The chief executive of Scottish Power wants Glasgow to become the UK’s first net-zero carbon emission city but that may mean banning the most polluting vehicles. Keith Anderson believes the city could generate huge inward investment and economic benefits if it commits to a radical overhaul. Glasgow city council is supportive, with Susan Aitken, the leader, saying that that the city will lead the race to zero. “We have to act now and the Glasgow city government will develop those partnerships necessary to get to where we simply have to be,” she said. “We need to be a net-zero city. And we need to be the UK’s first net-zero city.”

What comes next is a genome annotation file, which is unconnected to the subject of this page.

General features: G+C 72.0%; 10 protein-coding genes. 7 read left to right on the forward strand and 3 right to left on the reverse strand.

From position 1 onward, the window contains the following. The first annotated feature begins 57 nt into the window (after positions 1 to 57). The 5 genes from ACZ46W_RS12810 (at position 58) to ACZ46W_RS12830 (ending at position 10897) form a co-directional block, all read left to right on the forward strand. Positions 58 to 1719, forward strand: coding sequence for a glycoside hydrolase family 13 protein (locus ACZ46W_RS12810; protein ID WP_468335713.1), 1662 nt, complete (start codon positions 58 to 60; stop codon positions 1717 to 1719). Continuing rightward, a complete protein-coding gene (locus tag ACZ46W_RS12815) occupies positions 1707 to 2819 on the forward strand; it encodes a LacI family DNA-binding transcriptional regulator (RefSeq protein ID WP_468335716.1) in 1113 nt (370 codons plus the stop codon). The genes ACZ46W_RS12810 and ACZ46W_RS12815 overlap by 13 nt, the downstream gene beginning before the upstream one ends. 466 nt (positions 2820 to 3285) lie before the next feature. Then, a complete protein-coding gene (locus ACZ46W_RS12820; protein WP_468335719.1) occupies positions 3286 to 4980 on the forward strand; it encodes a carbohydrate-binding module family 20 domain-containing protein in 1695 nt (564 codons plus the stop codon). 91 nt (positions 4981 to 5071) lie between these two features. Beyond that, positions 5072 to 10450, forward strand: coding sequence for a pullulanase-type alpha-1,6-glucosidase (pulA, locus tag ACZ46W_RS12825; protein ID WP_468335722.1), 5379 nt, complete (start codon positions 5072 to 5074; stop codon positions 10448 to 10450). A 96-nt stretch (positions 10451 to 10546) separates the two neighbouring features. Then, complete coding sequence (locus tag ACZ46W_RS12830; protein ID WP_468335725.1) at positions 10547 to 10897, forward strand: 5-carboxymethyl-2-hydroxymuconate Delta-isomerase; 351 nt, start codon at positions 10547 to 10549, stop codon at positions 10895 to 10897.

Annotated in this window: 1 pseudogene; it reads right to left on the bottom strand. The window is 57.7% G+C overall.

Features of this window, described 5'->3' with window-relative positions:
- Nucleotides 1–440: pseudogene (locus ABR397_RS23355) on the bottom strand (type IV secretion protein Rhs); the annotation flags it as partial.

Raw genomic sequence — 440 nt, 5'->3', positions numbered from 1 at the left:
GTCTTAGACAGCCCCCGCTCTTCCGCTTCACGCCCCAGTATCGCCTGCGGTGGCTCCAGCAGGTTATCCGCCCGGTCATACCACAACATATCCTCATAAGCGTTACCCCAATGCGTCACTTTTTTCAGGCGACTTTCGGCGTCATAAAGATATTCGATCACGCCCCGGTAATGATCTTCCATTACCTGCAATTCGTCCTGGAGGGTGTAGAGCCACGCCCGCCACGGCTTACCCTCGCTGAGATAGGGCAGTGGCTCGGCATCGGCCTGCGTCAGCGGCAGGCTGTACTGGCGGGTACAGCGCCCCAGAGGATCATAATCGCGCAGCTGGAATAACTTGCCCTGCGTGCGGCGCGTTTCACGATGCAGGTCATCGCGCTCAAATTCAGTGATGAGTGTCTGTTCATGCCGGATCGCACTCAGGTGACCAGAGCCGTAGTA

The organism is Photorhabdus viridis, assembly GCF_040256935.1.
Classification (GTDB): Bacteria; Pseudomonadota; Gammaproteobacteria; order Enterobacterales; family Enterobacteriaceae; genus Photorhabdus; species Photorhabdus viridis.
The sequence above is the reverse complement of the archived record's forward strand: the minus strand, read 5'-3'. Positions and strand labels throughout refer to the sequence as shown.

Times 15th May 2019 read more »